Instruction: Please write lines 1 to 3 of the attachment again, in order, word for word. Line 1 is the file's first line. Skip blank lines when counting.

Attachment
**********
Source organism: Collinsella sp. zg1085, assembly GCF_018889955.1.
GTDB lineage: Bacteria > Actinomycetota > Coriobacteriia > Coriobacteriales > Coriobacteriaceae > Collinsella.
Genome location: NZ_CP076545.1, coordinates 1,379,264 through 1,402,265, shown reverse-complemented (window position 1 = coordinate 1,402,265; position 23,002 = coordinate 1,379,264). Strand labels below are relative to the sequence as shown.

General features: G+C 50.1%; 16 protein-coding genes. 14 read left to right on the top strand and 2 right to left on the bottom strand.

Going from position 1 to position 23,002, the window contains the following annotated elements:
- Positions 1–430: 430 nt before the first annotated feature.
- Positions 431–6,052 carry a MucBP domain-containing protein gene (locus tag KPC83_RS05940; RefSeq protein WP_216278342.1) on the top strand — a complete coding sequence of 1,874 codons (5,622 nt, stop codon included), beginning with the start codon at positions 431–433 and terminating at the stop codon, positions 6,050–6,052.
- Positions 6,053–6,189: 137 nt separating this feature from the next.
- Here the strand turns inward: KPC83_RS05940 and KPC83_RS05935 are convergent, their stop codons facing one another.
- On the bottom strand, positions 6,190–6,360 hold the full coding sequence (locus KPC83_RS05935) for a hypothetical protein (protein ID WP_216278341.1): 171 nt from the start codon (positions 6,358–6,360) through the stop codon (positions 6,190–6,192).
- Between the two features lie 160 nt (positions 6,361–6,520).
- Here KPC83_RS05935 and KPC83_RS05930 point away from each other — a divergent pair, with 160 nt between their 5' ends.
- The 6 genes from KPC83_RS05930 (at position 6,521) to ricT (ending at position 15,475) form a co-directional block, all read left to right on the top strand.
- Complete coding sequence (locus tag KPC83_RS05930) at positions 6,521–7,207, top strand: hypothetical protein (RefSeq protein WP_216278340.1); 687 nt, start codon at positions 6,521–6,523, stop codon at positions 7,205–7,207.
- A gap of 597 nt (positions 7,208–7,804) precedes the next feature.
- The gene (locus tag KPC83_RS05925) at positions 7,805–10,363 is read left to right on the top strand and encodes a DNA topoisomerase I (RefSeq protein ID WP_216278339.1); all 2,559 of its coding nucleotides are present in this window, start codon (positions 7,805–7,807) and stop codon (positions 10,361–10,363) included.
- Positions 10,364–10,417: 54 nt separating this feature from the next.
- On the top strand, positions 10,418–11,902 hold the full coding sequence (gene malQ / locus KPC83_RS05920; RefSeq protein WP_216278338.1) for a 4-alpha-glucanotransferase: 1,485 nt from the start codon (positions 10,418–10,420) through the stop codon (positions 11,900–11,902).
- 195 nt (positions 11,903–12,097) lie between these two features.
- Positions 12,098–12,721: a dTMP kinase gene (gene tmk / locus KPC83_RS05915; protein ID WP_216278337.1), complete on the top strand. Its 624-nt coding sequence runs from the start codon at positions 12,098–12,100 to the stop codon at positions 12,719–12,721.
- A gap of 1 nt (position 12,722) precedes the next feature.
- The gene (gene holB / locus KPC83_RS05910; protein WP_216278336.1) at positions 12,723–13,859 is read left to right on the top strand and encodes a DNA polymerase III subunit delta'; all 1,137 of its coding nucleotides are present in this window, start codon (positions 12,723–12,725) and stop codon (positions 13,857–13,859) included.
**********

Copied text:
Source organism: Collinsella sp. zg1085, assembly GCF_018889955.1.
GTDB lineage: Bacteria > Actinomycetota > Coriobacteriia > Coriobacteriales > Coriobacteriaceae > Collinsella.
Genome location: NZ_CP076545.1, coordinates 1,379,264 through 1,402,265, shown reverse-complemented (window position 1 = coordinate 1,402,265; position 23,002 = coordinate 1,379,264). Strand labels below are relative to the sequence as shown.